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The Halloween Project 2019: Good Bones - Part 2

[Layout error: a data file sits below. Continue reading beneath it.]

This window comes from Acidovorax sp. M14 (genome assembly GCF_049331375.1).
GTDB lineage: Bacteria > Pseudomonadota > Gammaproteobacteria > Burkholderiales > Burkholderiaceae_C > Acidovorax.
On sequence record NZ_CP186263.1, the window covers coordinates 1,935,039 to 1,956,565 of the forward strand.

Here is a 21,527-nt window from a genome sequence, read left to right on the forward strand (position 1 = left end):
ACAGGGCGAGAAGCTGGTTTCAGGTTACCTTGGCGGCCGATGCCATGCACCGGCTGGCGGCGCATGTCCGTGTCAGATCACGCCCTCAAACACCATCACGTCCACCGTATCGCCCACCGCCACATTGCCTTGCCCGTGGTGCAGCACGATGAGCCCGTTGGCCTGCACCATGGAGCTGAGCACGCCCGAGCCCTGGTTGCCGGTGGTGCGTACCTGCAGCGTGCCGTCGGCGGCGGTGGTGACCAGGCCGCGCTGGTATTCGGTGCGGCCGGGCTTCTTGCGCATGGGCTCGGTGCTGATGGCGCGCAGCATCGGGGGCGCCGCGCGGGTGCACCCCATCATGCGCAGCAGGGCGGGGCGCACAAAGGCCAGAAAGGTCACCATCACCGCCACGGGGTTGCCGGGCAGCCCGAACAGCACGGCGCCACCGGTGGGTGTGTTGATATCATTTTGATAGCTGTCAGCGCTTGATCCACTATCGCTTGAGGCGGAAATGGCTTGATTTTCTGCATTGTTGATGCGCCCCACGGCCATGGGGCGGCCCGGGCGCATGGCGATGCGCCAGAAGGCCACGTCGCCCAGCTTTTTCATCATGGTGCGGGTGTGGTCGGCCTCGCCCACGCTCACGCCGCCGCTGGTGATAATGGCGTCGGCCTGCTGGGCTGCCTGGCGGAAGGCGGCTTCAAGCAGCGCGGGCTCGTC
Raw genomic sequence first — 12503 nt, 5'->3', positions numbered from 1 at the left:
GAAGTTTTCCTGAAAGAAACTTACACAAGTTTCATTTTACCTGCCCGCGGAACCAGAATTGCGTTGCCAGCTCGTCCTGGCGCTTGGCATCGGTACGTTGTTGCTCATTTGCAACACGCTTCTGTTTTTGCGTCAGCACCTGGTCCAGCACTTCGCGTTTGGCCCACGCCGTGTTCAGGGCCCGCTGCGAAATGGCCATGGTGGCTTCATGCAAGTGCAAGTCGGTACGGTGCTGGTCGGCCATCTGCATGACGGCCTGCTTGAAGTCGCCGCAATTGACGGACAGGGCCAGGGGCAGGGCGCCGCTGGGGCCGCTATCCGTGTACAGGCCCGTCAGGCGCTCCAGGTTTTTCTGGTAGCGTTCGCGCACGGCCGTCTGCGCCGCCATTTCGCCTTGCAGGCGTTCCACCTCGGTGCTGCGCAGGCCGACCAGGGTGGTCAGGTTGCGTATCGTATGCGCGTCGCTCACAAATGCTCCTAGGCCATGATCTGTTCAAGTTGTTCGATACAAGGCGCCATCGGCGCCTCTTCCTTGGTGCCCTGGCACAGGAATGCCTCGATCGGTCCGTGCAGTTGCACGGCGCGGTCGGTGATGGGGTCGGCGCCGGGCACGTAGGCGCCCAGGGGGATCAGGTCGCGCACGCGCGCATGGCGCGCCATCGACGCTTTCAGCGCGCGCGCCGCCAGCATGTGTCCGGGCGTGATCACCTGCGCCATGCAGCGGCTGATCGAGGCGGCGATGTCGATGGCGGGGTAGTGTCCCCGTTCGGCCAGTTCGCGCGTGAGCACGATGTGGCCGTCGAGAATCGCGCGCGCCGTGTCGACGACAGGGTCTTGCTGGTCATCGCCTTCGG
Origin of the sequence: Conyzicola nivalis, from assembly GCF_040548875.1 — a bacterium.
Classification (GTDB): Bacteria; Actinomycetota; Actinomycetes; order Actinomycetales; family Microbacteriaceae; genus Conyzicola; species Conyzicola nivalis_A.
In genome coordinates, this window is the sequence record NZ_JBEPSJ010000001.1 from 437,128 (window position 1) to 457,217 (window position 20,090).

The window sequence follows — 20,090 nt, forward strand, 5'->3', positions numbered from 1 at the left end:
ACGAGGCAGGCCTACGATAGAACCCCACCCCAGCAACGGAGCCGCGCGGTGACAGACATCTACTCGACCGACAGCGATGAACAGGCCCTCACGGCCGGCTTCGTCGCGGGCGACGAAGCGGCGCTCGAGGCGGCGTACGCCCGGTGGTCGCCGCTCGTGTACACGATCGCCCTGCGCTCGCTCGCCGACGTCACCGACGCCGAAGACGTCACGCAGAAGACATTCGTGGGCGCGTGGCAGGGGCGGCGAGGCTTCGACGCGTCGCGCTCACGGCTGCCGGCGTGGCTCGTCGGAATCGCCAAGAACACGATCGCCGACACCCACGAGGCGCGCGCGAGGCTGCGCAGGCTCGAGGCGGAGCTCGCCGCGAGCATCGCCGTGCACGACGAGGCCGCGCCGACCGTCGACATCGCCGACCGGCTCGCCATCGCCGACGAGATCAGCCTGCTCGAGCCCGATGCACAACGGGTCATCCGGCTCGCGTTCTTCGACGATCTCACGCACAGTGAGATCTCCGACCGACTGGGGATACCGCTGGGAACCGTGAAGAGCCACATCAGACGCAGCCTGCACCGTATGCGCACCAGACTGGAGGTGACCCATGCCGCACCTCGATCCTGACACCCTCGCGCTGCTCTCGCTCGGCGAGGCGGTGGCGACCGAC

The next three weeks found Andy in any of three places; Police Department, Public Library, or asleep and dreamless in her own bed. The police offered less than nothing. They dusted and diagrammed, photographed everything, checked with neighbors. The detective in charge began to toss suggestions that perhaps Rob had fashioned his own disappearance. Andy struggled to not swear at the officer. The Public Library was a much better source of history and information. Their new town, Miskamet, was a hotbed of myth and legend over the centuries. Witches had been tried and punished in the 1600's, and much of their legacy had survived. Cult activities, strange religious sects and ghost stories were rampant in the personal journals that she read in a far alcove of the library's oldest wing. Charlotte Blaney was correct on one account. Manasa Cutridge and his entire family had disappeared, but not 100 or even 150 years before. They had actually vanished in 1794, ten years after Cutridge built the house. One autumn week they were regular neighbors and worshiping churchgoers, the next they were gone; clothing, utensils, even farm animals left as if the family had stepped outside for a walk through the lower field. It was a night three days later, the darkest of hours, Andy still twisting in troubled sleep, that Rob returned. She snapped awake abruptly and saw his outlined, shadowy figure, back to her, sitting on the edge of the bed. She snapped on the bed table light. Her whisper barely pierced the silence, "Rob?" He turned slowly and Andy gasped not of fright, but from concern. "Rob!" She gathered him in her arms. Even in the dim light she could trace his gaunt appearance, the deepened lines caked with dust, eyes rimmed by redness and bags. "Rob!" She exclaimed again. He remained silent. Later, dawn edging the kitchen window, Rob showered and changed, sitting with a cup of coffee, Andy tossed questions. He was slow to answer, haggard in voice and manner. "But where were you?" "I don't know, Andy, I just don't know." "Were you kidnapped?" A shake of Rob's head. "You look terrible. Were you fed? What happened? It's been almost a month!" Rob shrugged and turned to look out the window. Then he said, "I know things, Andy. Things I shouldn't know. And I have messages, or maybe more like commands. Things I," he stopped, "things we have to do." "You're not making sense," Andy replied. "I know. We don't have much time or it will only get worse. He'll take us. He'll take us both this time. Forever. We have to go to the basement. Now." "Rob, you're scaring me. You're really, really scaring me. Whatever has happened to you has affected you badly. I'm calling the police and I'm calling 911 right now. You need to go to the hospital." Andy was surprised how quickly Rob moved and snatched her wrist, holding tightly, holding her fast at the table. "Do you love me?" he began, "Do you trust me? I promise you we can call the police and 911 as soon as we're finished. In the basement." She could not answer. No words came. Andy searched his eyes and recognized the Rob she loved. "Alright," and then again, "Alright." They descended the steps hand in hand. When reaching the bottom Rob leaned and took a pickaxe and small spade from where they rested against the wall. He moved to the farthest northern corner of the basement. Hefting the axe he brought it down sharply on the thin layer of concrete that had covered the floor for the last 50 years. It splintered easily and in a few minutes, beaded with sweat, he grasped the spade and dug in the hard earth beneath. A foot down in a widening hole he came upon the first bones. Slightly exposed were fingers, carpals and a boney wrist, small, a child's hand. "Oh my God!" Andy gasped, covering her eyes and face with both hands. "The children are here. And Manasa's wife. Innocent. Murdered," Rob said, "and over there..." he pointed to the south corner, "Manasa." He moved quickly. "We don't have much time Andy." Again the pickaxe, then the spade and within another space of time an opening revealed bony structure, the front of a skull, brow and eye sockets. A low howl began, first with deep resonance, then rising into decibels of a higher pitch. "Rob! Rob! What is this?! What is happening!" Andy yelled above the wailing. "He murdered them all! His own family, wife and children! And buried them there," he pointed to the far corner. "But how did he end up here?" she cried out. "Someone found out, I don't know who. Someone who paid him back for his madness, his insanity. And placed him here." A screeching wind rose. Andy's hands moved from her mouth to her ears. It rebounded from wall to wall, encompassing the stone basement, growing louder each second. A man's cursing, malevolent epithets, battling against the screeching sound of children's' voices. Rob began to shout, inches from Andy's face, "He's returning! He wants more! He wants us! But the children are trying to fight him. They're not strong enough. They need help. They need us." "What?! What are you talking about? What do they need?!" Andy yelled, trying to reach above the deafening crescendo of screeching wails. Rob grabbed Andy by both shoulders and fell to his knees pulling her down. Her face was an inch from his when through the maelstrom he screamed, "They need bones! Good bones! Innocent bones!" He leaned back and dropped both hands. Reaching, he grabbed the pickaxe with his right hand, flipped it 180 degrees so the flat blade extended downward and placed his left hand on the floor. With a quick precise blow, arcing through the sound and wind circling the basement, he brought the blade down, severing his pinky and ring finger from his left hand. His wedding ring skittered across the floor, spinning wildly, and dropped into the hole then into the eye socket of Manasa Cutridge's skull. Rob screamed and strained, his neck extending toward the ceiling. He reached down, grasped his fingers and tossed them in the hole. The wind and sound quelled for thirty seconds, then a pained shriek followed, a single moment of near silence and the high-pitched howl began to rise again. "It's not enough! God help us, it's not enough!" Rob shouted. Through the erupting violence and babel of screeching voices Andy looked at Rob. She saw his eyes and heard his plea. She loved him. She trusted him. Andy raised her left hand to his view, splayed her fingers as wide as possible and placed her hand flat on the concrete. He looked at her for just a moment and then brought the pickaxe blade down again. The same two fingers snapped, almost surgically, from her hand. Her wedding band remained on the stump of her ring finger. The pain came a millisecond later. She screamed above the ear crushing wails of the basement. Rob tossed the fingers into the hole. The competing cries, screams and freight train volume reached a crescendo and silenced. Only Andy still sobbed, anguished heaving escaping her lips. The basement, stone-walled and grey, filled with other silences. Above them in the kitchen they heard a barking dog. #